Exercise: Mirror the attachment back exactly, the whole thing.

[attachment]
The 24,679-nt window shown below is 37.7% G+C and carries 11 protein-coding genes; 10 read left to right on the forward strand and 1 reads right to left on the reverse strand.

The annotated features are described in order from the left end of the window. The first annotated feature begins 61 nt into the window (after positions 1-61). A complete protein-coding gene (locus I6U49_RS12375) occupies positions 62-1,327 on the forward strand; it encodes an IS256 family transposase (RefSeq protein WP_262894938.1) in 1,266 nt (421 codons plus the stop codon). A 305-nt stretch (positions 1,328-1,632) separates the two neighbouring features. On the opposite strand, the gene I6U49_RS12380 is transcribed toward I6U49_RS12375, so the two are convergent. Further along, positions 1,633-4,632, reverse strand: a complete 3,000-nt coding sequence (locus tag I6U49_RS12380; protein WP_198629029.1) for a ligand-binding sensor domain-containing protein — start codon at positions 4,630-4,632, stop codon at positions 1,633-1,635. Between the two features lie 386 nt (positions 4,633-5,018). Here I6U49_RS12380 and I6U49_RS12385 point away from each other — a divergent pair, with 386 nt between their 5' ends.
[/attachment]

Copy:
The 24,679-nt window shown below is 37.7% G+C and carries 11 protein-coding genes; 10 read left to right on the forward strand and 1 reads right to left on the reverse strand.

The annotated features are described in order from the left end of the window. The first annotated feature begins 61 nt into the window (after positions 1-61). A complete protein-coding gene (locus I6U49_RS12375) occupies positions 62-1,327 on the forward strand; it encodes an IS256 family transposase (RefSeq protein WP_262894938.1) in 1,266 nt (421 codons plus the stop codon). A 305-nt stretch (positions 1,328-1,632) separates the two neighbouring features. On the opposite strand, the gene I6U49_RS12380 is transcribed toward I6U49_RS12375, so the two are convergent. Further along, positions 1,633-4,632, reverse strand: a complete 3,000-nt coding sequence (locus tag I6U49_RS12380; protein WP_198629029.1) for a ligand-binding sensor domain-containing protein — start codon at positions 4,630-4,632, stop codon at positions 1,633-1,635. Between the two features lie 386 nt (positions 4,633-5,018). Here I6U49_RS12380 and I6U49_RS12385 point away from each other — a divergent pair, with 386 nt between their 5' ends.